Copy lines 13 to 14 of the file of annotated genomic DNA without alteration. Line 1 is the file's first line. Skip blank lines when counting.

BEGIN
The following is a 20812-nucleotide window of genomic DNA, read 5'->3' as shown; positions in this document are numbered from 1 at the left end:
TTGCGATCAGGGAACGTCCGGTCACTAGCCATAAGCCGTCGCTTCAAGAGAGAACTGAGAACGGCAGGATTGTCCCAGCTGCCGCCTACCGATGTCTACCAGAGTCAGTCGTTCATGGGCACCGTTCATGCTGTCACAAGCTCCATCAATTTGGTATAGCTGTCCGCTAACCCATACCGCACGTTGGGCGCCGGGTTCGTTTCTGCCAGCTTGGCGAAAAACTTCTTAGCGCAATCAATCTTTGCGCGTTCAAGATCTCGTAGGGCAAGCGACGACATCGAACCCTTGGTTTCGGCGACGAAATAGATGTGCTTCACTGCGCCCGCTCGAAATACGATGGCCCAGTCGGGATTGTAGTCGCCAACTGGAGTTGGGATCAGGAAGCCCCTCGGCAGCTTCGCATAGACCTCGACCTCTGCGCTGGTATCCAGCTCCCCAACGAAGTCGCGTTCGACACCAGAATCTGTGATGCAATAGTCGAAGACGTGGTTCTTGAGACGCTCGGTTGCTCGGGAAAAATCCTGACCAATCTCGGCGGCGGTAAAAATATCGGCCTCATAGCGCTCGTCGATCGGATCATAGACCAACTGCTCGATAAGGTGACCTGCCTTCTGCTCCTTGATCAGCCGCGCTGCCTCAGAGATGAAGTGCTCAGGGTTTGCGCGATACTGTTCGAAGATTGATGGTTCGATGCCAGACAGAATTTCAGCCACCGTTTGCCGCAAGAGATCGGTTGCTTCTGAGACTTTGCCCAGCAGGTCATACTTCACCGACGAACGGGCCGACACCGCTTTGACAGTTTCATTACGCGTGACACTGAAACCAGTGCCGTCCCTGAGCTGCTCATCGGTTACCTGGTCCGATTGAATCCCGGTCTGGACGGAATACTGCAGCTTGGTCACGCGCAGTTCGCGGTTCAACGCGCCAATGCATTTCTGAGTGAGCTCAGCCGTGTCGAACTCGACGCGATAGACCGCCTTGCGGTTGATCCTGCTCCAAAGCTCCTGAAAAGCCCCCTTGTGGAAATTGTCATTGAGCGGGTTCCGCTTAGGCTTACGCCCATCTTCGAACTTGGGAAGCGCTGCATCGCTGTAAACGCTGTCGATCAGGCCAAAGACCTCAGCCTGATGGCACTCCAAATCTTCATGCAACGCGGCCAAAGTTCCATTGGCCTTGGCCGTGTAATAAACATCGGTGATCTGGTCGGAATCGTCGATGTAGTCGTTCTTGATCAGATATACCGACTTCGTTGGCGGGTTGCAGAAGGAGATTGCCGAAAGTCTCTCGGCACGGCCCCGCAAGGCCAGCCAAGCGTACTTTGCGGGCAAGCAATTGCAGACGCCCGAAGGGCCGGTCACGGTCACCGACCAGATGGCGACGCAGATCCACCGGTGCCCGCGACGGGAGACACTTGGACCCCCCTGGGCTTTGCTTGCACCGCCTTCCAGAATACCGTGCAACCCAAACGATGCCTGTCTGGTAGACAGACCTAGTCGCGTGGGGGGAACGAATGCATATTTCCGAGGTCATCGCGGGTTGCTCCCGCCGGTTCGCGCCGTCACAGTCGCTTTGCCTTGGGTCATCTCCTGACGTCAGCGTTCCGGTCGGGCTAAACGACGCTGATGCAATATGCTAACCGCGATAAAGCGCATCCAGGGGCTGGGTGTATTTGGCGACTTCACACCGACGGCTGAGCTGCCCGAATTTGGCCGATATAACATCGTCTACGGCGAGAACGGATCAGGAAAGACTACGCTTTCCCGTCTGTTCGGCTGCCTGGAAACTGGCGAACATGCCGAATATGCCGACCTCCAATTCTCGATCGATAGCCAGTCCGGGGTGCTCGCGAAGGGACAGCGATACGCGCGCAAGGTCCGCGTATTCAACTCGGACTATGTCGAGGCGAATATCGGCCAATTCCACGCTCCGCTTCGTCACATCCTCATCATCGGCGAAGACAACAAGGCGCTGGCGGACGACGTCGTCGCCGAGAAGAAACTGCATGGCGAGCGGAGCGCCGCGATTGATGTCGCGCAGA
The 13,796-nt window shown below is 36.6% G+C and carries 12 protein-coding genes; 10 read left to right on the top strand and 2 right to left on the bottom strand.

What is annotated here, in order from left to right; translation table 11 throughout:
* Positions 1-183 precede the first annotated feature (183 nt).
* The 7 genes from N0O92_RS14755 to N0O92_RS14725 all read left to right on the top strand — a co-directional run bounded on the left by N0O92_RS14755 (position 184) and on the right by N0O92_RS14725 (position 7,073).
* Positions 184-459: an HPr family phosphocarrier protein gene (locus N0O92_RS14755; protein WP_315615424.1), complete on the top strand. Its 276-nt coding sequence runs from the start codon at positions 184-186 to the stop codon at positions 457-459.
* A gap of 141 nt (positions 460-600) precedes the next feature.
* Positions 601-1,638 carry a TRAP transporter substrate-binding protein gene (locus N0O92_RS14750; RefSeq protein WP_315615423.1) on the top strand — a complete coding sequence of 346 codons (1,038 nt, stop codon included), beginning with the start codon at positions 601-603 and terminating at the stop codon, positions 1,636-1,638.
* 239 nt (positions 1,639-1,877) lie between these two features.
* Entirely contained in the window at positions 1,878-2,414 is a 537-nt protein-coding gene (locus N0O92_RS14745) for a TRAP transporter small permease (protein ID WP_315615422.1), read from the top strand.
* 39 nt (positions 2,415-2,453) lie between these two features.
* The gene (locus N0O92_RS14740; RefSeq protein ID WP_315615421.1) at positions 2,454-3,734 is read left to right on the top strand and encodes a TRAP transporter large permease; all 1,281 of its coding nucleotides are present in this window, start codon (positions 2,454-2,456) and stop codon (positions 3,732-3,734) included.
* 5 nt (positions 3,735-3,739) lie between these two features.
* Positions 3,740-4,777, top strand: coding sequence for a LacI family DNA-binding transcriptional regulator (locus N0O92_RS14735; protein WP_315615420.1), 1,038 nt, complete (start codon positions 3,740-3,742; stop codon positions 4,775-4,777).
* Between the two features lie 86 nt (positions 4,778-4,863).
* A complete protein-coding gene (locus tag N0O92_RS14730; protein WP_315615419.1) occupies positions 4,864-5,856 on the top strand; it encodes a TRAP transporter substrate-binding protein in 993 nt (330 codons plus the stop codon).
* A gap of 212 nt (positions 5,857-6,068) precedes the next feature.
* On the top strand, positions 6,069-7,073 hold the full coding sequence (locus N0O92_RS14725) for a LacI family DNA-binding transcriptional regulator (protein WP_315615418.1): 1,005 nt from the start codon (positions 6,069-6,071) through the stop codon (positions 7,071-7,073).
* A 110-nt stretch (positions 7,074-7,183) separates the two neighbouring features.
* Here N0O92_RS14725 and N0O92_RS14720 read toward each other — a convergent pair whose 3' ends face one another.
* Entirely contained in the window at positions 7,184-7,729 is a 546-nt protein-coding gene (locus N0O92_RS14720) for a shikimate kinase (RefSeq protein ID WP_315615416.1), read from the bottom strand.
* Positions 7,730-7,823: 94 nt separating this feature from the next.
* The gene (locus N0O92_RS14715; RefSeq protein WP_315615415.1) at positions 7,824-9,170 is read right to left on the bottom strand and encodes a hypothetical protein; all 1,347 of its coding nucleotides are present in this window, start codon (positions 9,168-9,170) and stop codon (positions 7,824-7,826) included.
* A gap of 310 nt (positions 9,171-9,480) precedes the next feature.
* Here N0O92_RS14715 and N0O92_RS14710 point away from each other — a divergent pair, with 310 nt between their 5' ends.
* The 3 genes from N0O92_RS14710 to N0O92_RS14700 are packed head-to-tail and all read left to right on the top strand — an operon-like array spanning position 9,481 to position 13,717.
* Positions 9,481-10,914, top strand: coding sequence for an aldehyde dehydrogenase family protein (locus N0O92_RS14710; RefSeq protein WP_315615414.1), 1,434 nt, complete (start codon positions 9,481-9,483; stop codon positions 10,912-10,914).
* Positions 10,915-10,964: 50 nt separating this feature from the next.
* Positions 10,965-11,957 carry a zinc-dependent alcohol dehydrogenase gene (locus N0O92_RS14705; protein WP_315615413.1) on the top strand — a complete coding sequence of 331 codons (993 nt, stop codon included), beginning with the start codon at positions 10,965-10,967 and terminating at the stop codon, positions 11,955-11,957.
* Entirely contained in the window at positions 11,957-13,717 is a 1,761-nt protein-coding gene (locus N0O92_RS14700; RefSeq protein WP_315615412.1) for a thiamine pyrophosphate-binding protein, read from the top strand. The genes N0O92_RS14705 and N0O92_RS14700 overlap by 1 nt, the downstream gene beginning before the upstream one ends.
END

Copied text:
* The gene (locus N0O92_RS14740; RefSeq protein ID WP_315615421.1) at positions 2,454-3,734 is read left to right on the top strand and encodes a TRAP transporter large permease; all 1,281 of its coding nucleotides are present in this window, start codon (positions 2,454-2,456) and stop codon (positions 3,732-3,734) included.
* 5 nt (positions 3,735-3,739) lie between these two features.